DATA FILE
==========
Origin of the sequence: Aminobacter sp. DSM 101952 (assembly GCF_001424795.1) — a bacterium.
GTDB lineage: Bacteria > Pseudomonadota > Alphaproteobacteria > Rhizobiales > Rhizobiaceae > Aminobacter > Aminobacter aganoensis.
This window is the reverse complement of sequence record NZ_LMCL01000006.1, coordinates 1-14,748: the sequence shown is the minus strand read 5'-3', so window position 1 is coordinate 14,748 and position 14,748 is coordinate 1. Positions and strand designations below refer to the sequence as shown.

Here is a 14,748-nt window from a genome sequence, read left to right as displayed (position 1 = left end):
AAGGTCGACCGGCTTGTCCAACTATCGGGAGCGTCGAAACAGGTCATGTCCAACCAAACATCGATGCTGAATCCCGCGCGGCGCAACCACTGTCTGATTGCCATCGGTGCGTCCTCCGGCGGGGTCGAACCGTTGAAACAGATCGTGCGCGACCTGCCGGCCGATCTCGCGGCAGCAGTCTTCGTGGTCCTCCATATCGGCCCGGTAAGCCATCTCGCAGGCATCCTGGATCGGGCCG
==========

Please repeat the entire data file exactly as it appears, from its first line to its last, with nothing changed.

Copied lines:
Origin of the sequence: Aminobacter sp. DSM 101952 (assembly GCF_001424795.1) — a bacterium.
GTDB lineage: Bacteria > Pseudomonadota > Alphaproteobacteria > Rhizobiales > Rhizobiaceae > Aminobacter > Aminobacter aganoensis.
This window is the reverse complement of sequence record NZ_LMCL01000006.1, coordinates 1-14,748: the sequence shown is the minus strand read 5'-3', so window position 1 is coordinate 14,748 and position 14,748 is coordinate 1. Positions and strand designations below refer to the sequence as shown.

Here is a 14,748-nt window from a genome sequence, read left to right as displayed (position 1 = left end):
AAGGTCGACCGGCTTGTCCAACTATCGGGAGCGTCGAAACAGGTCATGTCCAACCAAACATCGATGCTGAATCCCGCGCGGCGCAACCACTGTCTGATTGCCATCGGTGCGTCCTCCGGCGGGGTCGAACCGTTGAAACAGATCGTGCGCGACCTGCCGGCCGATCTCGCGGCAGCAGTCTTCGTGGTCCTCCATATCGGCCCGGTAAGCCATCTCGCAGGCATCCTGGATCGGGCCG